Proposition 36 was passed by voters in every county in California, including Kern, on Nov. 6. The sentencing reform initiative makes certain convicted criminals sentenced to terms of 25 years to life under the state's three-strikes law eligible for resentencing. Unless they are deemed to pose an unacceptable risk to public safety, many will have their sentences reduced -- and some will undoubtedly be released.

Enter the Kern County District Attorney's Office. It's the DA's job to argue before a judge against the resentencing of eligible third-strikers if a sufficient public safety risk exists. But from the sound of it, the DA's office has already decided that all of the anticipated 100 people eligible for resentencing from Kern are public safety threats who don't deserve lesser sentences under any circumstances. Earlier this month, Assistant District Attorney Scott Spielman told The Californian that reducing sentences for third-strikers would lead to increased crime locally and that his office would scour all available records to prove that anyone sentenced under the old terms of three strikes should continue to serve their 25-year sentence.

"These people have clearly demonstrated they're career or habitual criminals," Spielman said.

It's not surprising that prosecutors would take a hard line on resentencing since District Attorney Lisa Green previously told The Californian's editorial board that the resentencing of third-strikers is unnecessary since judges already had the discretion to impose lighter punishment at initial sentencings. (However, many say judges didn't know they had this discretion or chose not to use it even if they did know.) Nor will we be shocked if Green's office opposes each and every one of those 100 eligible cases. But we hope that's not the case.

Instead of a one-size-fits-all approach that aims to keep as many people as possible serving for as long as possible, the DA's office should step back long enough to make reasoned judgments about each individual before it contests a resentencing. Does he or she truly present a significant risk to society? And the DA's office needs to use reasonable standards to reach its conclusion, not suppositions that crime will increase if sentences are reduced.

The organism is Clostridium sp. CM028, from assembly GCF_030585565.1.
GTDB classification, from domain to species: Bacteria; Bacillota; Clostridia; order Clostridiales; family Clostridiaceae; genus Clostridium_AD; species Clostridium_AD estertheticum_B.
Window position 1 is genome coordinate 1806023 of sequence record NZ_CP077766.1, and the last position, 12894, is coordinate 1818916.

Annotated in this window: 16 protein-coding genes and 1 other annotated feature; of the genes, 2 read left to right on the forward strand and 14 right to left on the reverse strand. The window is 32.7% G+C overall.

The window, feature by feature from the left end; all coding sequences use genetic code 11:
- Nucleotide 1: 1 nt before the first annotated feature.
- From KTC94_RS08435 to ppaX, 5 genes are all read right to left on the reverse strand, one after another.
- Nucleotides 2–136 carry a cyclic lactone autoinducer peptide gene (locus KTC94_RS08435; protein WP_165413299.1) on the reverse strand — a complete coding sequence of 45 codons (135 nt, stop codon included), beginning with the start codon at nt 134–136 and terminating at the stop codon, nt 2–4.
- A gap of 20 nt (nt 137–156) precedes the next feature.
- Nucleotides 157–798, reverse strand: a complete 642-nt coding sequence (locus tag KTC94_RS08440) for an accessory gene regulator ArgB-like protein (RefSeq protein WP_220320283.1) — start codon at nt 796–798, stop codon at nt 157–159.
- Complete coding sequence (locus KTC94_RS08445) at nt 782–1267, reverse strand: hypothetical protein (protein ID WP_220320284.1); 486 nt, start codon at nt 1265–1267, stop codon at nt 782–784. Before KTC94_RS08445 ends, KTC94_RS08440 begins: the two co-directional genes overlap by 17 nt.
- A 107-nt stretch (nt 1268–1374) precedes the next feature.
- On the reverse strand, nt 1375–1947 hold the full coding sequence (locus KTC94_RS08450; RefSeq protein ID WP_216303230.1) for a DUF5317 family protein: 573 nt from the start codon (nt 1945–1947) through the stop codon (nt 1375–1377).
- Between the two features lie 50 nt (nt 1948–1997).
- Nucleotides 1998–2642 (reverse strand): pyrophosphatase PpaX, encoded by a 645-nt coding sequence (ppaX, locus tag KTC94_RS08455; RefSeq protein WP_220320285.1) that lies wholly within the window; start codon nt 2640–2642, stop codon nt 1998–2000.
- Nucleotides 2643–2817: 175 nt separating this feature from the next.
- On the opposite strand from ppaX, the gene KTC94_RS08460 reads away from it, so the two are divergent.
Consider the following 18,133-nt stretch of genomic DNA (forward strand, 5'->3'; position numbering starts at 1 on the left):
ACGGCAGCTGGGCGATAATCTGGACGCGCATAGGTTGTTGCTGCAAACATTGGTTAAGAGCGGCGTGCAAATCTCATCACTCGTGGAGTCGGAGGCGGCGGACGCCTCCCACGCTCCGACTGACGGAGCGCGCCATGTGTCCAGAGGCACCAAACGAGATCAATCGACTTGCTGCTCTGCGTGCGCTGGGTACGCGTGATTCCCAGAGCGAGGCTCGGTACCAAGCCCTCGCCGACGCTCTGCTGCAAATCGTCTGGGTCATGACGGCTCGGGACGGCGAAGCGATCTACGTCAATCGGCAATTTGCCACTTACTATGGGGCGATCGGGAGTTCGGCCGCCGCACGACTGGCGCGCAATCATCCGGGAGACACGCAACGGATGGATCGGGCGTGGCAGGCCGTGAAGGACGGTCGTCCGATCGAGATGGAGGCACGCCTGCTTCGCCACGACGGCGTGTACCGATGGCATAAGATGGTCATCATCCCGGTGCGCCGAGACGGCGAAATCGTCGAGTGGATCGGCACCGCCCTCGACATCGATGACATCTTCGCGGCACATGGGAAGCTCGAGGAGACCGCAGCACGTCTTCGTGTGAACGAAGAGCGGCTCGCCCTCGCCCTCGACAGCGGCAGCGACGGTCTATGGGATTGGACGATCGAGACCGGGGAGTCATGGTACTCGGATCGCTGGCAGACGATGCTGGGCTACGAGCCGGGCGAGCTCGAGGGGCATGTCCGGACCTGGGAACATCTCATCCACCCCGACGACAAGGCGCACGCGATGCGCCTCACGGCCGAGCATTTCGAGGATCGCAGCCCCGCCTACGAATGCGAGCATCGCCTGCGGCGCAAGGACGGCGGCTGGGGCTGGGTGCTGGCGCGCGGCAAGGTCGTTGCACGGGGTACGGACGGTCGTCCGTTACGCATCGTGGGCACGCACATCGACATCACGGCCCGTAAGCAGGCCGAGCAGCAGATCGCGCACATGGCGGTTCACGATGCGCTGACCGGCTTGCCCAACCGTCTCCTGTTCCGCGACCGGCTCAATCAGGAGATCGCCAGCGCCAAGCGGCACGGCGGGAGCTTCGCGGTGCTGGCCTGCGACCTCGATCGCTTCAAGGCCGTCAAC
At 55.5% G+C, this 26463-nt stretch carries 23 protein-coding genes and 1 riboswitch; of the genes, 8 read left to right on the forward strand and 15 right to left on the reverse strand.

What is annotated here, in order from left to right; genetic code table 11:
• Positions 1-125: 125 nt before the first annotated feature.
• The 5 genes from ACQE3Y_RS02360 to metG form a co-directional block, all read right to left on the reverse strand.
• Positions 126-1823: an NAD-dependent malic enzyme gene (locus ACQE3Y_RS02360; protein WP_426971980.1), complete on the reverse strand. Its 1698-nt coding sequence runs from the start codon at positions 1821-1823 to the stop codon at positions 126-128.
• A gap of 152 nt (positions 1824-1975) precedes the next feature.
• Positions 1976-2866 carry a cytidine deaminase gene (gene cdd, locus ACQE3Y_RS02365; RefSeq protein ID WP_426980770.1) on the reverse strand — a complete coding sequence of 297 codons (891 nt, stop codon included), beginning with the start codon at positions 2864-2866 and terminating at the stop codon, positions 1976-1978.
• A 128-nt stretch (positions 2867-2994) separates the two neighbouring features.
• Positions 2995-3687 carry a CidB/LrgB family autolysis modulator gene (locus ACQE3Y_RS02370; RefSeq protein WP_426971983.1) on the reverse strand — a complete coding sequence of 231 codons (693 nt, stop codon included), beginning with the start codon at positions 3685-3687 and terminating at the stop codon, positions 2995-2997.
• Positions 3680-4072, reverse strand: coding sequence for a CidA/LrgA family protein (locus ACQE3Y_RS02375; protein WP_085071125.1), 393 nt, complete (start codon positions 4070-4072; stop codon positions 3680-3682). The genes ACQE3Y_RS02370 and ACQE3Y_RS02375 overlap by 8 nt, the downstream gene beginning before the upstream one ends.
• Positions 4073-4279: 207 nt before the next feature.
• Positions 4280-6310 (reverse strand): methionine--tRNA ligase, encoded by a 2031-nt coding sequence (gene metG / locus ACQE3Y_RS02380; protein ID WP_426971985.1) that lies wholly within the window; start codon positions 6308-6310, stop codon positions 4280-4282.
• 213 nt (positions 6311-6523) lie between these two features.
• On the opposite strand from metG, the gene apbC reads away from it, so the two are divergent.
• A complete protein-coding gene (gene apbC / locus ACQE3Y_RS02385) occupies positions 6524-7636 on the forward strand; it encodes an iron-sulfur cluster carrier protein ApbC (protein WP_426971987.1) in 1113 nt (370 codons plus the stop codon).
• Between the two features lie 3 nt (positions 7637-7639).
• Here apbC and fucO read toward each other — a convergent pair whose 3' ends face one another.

It's important to note that many of these third-strikers have already served long sentences during which time they have received job training or obtained their high school diploma equivalencies. Some are old or physically disabled in wheelchairs. That needs to be factored into their "risk" evaluation as well.

It's very likely that some inmates who might be eligible for resentencing may pose unacceptable threats to public safety if released. And we have full confidence in our county prosecutors to identify those individuals and argue convincingly against their resentencing. (The new law already prohibits resentencing for anyone previously convicted of murder, rape or child molestation.)

But we don't think the district attorney's job is to oppose resentencing at all costs and retain as many 25-year to life sentences as possible. This may be a law-and-order, tough-on-crime town, but even Kern County voters believe three-strikes sentences deserved reconsideration. The district attorney should honor those voters' intentions and use reasoned judgment in determining which resentencing cases to vigorously contest.